Tips to Tame 'Em: Week 1 Modeling Routines


Welcome to the Kick-Off of:
It's a Back to School Series for the next 9 Tuesdays. 

The purpose: to get you thinking and prepared to start the school year off right- tame the crazy (behaviors that is) for a successful and sane school year! This series of posts will cover tips, strategies, and resources to build a positive learning environment so that your students are ready to learn all that good stuff you've got to teach them!

This weeks focus:

The name of the game this week is all about routines. But more importantly, it's MODELING routines to eliminate problem behaviors.

I remember in college when my instructors would always use that word... MODELING. And they would say, to model EVERYTHING the first few weeks, even things like coming to the carpet and lining up. I had to scoff really at it at first, like really, you're telling me this modeling stuff is THAT important? I didn't realize how important it was until I had my own classroom where I was the captain running the ship. And I truly believe the reason our room runs so smoothly is because of how much time we took to model expectations from day 1. Even within modeling though, there are some things I found to be very powerful and helpful to maximize your modeling time.

 
Model EVERYTHING! Assume NOTHING! 
You'd think kids would know how to come sit quietly on the carpet, or get a piece of paper from the writing center, or my favorite: opening your desk without having everything on top fall to the floor (I don't know what it was this group this past year, but we never quite got the hand of it... I must have not modeled it well enough ;) hehe) However, every year I'm a little stunned. Is some of this micro-managing? Yes. However, if you set clear expectations on how and when to do something when you've got 28 bodies in a sweaty, hot, room, it'll help keep your sanity and maximize your instructional time.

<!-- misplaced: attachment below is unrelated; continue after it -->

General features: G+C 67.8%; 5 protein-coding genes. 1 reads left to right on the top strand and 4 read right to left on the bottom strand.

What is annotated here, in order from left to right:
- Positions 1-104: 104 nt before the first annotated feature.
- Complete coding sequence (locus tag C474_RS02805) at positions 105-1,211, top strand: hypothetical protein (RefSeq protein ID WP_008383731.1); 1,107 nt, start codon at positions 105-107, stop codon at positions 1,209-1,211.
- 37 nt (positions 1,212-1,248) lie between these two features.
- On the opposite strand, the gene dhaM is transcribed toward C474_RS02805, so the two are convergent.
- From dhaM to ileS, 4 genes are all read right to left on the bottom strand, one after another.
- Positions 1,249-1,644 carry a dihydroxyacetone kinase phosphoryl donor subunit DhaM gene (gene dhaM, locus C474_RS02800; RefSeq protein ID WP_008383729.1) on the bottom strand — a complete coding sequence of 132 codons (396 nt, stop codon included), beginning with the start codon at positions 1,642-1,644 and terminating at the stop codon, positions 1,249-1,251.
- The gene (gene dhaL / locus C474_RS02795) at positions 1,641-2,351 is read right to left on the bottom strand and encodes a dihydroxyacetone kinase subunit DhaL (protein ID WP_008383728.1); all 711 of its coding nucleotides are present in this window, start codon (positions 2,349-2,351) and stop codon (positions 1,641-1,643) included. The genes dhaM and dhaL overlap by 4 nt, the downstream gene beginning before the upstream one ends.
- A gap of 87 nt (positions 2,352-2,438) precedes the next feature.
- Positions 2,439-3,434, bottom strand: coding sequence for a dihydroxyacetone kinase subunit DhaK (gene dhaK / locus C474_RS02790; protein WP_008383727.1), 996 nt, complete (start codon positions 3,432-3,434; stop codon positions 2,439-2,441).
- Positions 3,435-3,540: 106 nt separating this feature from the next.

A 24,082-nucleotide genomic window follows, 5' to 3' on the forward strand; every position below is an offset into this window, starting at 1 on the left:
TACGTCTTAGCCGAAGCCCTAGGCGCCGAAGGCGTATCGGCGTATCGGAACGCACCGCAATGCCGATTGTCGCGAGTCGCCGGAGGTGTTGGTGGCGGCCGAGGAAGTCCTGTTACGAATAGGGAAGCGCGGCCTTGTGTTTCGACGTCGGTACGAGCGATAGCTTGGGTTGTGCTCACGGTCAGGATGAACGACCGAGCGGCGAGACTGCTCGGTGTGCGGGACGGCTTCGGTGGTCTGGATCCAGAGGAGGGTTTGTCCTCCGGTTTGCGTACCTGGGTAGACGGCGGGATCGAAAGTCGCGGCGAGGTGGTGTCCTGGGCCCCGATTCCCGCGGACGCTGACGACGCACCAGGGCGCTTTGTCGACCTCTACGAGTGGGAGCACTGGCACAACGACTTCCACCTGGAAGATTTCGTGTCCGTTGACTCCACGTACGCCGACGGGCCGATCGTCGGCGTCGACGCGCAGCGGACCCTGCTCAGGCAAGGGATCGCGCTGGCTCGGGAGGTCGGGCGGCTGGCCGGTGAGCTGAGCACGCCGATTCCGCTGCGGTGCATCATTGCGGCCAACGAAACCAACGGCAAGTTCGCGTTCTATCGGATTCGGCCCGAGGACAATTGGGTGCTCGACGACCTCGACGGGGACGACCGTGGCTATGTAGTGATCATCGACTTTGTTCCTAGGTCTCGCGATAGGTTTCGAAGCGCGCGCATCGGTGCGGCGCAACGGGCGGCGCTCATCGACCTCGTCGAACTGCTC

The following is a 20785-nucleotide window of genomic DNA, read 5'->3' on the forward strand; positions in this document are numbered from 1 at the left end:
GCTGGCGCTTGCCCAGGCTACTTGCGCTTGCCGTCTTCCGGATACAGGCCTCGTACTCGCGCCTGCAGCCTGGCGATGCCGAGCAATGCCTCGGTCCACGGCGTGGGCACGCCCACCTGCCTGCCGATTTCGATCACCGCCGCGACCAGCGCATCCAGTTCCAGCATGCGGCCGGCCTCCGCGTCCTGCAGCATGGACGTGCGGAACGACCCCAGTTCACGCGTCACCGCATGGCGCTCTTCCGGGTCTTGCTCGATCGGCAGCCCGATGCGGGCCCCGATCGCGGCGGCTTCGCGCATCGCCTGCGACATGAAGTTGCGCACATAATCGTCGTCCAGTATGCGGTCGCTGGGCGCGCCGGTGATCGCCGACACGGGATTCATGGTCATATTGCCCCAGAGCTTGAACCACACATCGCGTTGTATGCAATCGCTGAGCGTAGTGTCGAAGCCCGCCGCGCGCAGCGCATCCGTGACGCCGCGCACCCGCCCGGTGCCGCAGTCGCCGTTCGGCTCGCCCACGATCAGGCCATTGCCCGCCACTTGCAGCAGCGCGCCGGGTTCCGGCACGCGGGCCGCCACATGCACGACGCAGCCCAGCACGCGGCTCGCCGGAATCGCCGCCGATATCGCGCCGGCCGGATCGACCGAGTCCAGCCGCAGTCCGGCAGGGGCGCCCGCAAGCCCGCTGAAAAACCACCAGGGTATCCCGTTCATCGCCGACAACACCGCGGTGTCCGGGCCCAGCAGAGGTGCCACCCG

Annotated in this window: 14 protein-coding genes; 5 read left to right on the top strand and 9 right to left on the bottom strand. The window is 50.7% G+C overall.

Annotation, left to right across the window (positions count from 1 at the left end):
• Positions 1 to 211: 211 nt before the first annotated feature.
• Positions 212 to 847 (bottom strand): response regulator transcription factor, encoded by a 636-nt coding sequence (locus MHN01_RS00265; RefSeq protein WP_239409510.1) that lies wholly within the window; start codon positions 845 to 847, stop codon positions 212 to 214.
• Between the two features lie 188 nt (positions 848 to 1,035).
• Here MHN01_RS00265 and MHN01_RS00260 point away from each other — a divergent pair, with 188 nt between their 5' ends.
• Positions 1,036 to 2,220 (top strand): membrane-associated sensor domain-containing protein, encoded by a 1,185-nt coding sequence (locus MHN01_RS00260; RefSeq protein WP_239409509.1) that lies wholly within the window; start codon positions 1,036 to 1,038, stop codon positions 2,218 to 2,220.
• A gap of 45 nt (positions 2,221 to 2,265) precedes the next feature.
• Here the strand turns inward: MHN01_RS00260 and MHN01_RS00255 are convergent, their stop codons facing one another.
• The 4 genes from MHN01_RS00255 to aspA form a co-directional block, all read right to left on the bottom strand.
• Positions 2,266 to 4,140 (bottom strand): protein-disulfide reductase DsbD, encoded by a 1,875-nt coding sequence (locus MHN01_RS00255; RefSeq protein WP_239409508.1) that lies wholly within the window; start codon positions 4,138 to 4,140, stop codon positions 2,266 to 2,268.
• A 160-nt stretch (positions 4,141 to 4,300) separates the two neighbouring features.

Some of my musts the first week include:
  • Morning Work Routine
  • Coming to the Carpet
  • Lining Up
  • Turning in Homework
  • Getting a Supply They May Need/Using a Tool
  • End of Day Routine
  • Opening Your Desk While You Have Things On Top (this was not a must last year, but man, we've got to get this mastered this year... they haven't quite figured out a way to solve this problem yet...hmmm)
Feel free to use this form to brainstorm and record all your routines that you'll want to model during the first couple weeks. *Hopefully* you can get ideas from others who share or link up on routines that they find really important to model. (Simply print it out and write your ideas or add text boxes to type and print... whateva ya' like!)

Show them what you WANT them to do... not what they SHOULDN'T do. 
This was such a hard habit to break. It was hard to put into words and communicate sometimes what I wanted my students to do because it was so easy to jump right to the "what not to do." I really had to train not only myself, but my students on how to focus on the positive. For example:
  • Teacher: What did you notice when I came to the carpet?
  • Student: I noticed you didn't run.
  • Teacher: So if I didn't run, what DID I do?
  • Student: You walked.
  • Teacher: #Nailed It! (And yes, I did say that sometimes... they eat it up!)

Check yourself next time- I bet you don't even realize how often we focus on the negative in situations like this (at least I know I did at times and there's still times where I catch myself).